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Whose Blues?Facing Up to Race and the Future of the Music$
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Adam Gussow

Print publication date: 2020

Print ISBN-13: 9781469660363

Published to North Carolina Scholarship Online: September 2021

DOI: 10.5149/northcarolina/9781469660363.001.0001

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Zora Neale Hurston in the Florida Jooks

Zora Neale Hurston in the Florida Jooks

(p.151) Bar 8 Zora Neale Hurston in the Florida Jooks
Whose Blues?

Adam Gussow

University of North Carolina Press

Like W. C. Handy and Langston Hughes, Zora Neale Hurston was a translator: she sought textual analogies—words on a page--for the bittersweet lyricism, dynamism, and bold self-declarations found in blues music made by Black people in the rural South of the early Twentieth Century. She was also, like both men, a migrant to the urban North, a key figure of the Harlem Renaissance. A biographical as well as literary-critical exploration, this chapter focuses on Hurston’s two best-known works: Mules and Men (1935), a folklore study, and Their Eyes Were Watching God (1937), a cornerstone of the African American literary tradition. Both works vividly evoke the rough but vital blues culture of rural Florida, offering us Black spaces of self-making through the eyes of a Black female participant-observer. Both texts also force readers to confront the presence of scarifying, sometimes deadly violence within that juke-joint world. Hurston, this chapter argues, uses the novel to rewrite the folklore study, offering us a questing and indomitable young woman, Janie Crawford, who earns her way into the blues and lives out her destiny with the help of Tea Cake, a passionate, adventurous, and mercurial young bluesman.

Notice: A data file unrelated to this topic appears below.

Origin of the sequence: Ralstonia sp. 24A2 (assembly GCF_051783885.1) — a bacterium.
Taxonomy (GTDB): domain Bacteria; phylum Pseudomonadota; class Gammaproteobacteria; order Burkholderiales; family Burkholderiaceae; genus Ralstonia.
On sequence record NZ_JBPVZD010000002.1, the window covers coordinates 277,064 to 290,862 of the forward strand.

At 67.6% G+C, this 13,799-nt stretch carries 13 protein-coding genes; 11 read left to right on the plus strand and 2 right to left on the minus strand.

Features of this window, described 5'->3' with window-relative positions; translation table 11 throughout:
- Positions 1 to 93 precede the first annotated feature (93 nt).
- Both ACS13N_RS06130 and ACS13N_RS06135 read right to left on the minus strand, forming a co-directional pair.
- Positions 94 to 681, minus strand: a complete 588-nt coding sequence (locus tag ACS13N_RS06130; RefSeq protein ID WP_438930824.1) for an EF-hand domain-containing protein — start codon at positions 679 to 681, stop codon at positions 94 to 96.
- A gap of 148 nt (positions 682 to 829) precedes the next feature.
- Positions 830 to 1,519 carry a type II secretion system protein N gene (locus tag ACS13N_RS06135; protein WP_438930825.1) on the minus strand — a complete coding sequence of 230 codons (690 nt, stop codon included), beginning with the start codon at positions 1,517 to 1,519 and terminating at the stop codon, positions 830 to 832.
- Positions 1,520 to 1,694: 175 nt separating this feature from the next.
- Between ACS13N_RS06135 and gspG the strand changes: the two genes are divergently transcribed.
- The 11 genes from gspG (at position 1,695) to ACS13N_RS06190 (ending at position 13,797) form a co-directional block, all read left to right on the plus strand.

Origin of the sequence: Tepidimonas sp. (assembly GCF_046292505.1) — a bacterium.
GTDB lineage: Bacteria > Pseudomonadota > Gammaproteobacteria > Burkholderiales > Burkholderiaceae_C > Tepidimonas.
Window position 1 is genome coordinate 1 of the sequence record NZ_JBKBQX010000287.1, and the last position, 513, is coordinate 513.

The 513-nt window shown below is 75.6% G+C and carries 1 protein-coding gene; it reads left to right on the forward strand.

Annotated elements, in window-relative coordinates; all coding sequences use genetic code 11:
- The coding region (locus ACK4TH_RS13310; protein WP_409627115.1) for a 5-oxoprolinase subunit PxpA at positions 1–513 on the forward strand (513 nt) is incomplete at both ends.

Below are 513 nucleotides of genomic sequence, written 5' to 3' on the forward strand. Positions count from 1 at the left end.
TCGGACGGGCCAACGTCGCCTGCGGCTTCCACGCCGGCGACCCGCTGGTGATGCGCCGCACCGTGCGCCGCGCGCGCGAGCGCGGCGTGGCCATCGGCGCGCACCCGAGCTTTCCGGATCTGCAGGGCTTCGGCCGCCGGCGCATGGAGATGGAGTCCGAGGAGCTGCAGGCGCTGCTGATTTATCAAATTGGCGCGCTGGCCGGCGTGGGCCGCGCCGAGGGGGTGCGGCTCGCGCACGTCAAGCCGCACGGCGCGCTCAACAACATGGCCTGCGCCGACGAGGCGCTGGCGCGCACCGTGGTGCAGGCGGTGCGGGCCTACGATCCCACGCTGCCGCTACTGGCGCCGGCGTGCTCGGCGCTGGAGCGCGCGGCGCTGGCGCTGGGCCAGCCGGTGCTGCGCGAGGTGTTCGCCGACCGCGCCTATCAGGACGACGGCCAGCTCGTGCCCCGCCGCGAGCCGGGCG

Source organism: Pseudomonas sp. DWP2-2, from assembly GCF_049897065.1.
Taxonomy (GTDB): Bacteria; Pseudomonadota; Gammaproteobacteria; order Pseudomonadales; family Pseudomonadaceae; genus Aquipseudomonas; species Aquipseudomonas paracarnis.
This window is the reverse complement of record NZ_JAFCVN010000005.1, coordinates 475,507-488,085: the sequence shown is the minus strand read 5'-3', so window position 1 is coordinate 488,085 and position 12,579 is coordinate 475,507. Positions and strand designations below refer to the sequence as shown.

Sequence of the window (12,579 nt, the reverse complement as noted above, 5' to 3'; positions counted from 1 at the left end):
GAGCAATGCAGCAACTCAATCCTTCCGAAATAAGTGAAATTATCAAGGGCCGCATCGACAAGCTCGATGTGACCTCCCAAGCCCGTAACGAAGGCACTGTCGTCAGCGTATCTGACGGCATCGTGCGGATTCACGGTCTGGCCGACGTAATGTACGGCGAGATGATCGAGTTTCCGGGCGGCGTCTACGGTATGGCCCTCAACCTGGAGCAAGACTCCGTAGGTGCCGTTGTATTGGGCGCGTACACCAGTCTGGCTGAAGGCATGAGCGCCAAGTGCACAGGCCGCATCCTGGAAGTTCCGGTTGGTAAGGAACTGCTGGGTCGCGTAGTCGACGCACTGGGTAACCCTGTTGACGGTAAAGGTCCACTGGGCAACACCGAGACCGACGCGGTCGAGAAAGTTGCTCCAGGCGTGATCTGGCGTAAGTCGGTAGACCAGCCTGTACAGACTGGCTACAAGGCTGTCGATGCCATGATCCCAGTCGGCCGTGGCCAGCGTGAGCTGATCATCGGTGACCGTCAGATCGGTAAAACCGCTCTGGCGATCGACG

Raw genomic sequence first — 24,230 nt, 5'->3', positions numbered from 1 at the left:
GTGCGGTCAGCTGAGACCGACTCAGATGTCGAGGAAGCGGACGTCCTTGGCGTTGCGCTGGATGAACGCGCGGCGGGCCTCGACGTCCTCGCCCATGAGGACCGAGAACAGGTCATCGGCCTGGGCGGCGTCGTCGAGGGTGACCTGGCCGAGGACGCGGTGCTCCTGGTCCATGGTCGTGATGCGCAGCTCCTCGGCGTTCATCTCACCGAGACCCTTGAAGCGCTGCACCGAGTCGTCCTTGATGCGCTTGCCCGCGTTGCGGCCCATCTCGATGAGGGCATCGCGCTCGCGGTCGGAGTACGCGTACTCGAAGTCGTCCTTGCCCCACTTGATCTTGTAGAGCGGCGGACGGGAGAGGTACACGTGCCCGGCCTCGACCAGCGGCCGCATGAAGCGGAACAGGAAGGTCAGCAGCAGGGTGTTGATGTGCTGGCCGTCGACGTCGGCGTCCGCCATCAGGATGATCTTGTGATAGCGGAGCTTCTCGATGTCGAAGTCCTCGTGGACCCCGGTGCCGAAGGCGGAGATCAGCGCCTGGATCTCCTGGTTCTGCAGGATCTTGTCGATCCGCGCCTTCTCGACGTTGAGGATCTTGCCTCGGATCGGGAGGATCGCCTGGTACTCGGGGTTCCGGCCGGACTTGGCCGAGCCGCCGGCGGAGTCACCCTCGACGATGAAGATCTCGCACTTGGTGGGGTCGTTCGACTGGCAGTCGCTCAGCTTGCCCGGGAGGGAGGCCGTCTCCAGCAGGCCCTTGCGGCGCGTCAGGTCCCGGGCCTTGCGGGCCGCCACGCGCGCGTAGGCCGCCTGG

Keywords:   Zora Neale Hurston, African American, literary tradition, Violence, Juke joint, Great Migration, Blues

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